Statue toppling: actions that are often only seen on the news when witnessing things like regime change or the ending of a dictatorship. Yet the practice has expanded beyond the literal toppling of a ruler and has taken on a different form — a paradigm shift in a society which wants to choose and remove who is displayed on our streets.
Significance of statues
Statues hold power. So much so that when Iraqis congregated around the towering monument of dictator Sadam Hussein during the 2003 Anglo-American invasion, US soldiers aided the civilians taking to the behemoth with sledgehammers by wrapping a chain around the statue’s neck and pulling at it with their Hummers until it fell. This scene was then plastered on every front page of the papers, with the Independent‘s headline reading: ‘The toppling of Saddam’ and the Express bearing the words ‘Historic Edition’.
Yet perhaps for any recent overthrowing of dictators or changing of regimes, statues as a symbol have remained largely unimportant in world affairs. That is until recently when on June 7, Bristol protesters at the ever-growing George Floyd movement tore down and threw in the river the city’s statue of the merchant, philanthropist and slave trader, Edward Colston starting a domino effect of demands for other statues to be removed — with some local councils taking the initiative to do it themselves.
This prompted an outcry from many, with claims of erasing history and the beginning of a slippery slope where we’ll be ‘tearing down the pyramids next’. But can you really compare a statue of someone like Colston to the Egyptian pyramids?
Defining the distinction
Just because something is historic doesn’t mean it has value. After all, we no longer ride around in a horse and cart or practice human sacrifice. Yet it is important to be aware of these things, as they’ve contributed to the human experience. But as many of these statues from history were often built as late as a hundred years after the event or person (such as the Colston statue), they are not all there to serve purely as historic monuments, but as ideological ones too; reflecting what we as a society think has worth.
This is where the pyramids come in. Were slaves used to build them? In some cases, yes. Would they have been built without slaves? Yes, many were. Would we lose a fundamental glimpse of human history by dismantling the pyramids? Yes, thousands of years of historical insights. Now ask yourself: do the actions of what the Egyptians did 4000 years ago still affect people in society today?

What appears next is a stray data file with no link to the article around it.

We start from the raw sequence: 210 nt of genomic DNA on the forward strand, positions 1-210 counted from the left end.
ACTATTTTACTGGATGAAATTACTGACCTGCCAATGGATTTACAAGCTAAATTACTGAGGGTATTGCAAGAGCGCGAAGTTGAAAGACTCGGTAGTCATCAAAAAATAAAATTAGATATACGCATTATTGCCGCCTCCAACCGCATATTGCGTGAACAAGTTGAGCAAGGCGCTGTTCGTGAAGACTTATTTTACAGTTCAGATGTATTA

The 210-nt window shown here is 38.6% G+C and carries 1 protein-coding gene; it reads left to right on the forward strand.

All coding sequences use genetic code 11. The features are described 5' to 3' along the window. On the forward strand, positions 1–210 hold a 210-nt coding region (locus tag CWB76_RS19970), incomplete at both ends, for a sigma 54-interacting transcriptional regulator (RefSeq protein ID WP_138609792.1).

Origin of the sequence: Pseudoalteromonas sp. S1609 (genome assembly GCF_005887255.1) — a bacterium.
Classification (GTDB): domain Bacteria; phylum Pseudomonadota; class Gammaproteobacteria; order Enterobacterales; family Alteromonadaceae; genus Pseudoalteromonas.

Back to Edward Colston. Was his influence assisted by some of the money he made in the trading of human beings? Almost certainly. Would he have a statue if he did not have money and therefore influence? No. Would we lose a fundamental understanding of British history by removing his statue? A man, who up until recently was entirely unknown and not even thought of when learning about subjects he was directly involved in. Again, ask yourselves: do the actions of people like Colston still affect people in society today?
So is the Colston statue a monument to history? Or to the individual?
But what to do when you have a figure, who undoubtedly contributed to the course of world history, but has a less than savoury past? The statue of Winston Churchill in Parliament Square has come up frequently as a potential target. But should it be torn down?
Churchill, who led Britain during WW2, perhaps saved Europe from Nazi rule. It was not only his wise decision- making that stopped Britain from appeasing Adolf Hitler, or his determination to stay in the war which would later provide a base of operations for US forces to invade Europe. Rather, it was specifically his persuasion of President Franklin D. Roosevelt, who led an isolationist USA at the time, to see the bigger picture of a Nazi threat and join the war effort.
Yet, he is a man mired in allegations of racism. The 1943 Bengal famine, where up to four million Indians starved to death, has been in part contributed to Churchill diverting food to British soldiers and countries instead of providing relief to what was then a subject of the British Empire. He defended his actions by saying that Indians ‘breed like rabbits’, and so relief efforts would accomplish nothing.
Still, Churchill arguably has more right than Colston to be remembered. But does he deserve to be displayed with such prominence not only in statue form in Parliament Square but in our national psyche?
We’ve heard it said throughout this debate, that ‘we should preserve history, warts and all’. If we do want a statue of this contentious, multi-faceted man, it should perhaps not be the 12-feet high bronze figure that towers over passers-by in military attire, but something more befitting of a country wanting to understand the importance of history but also needing to move forward with positive change.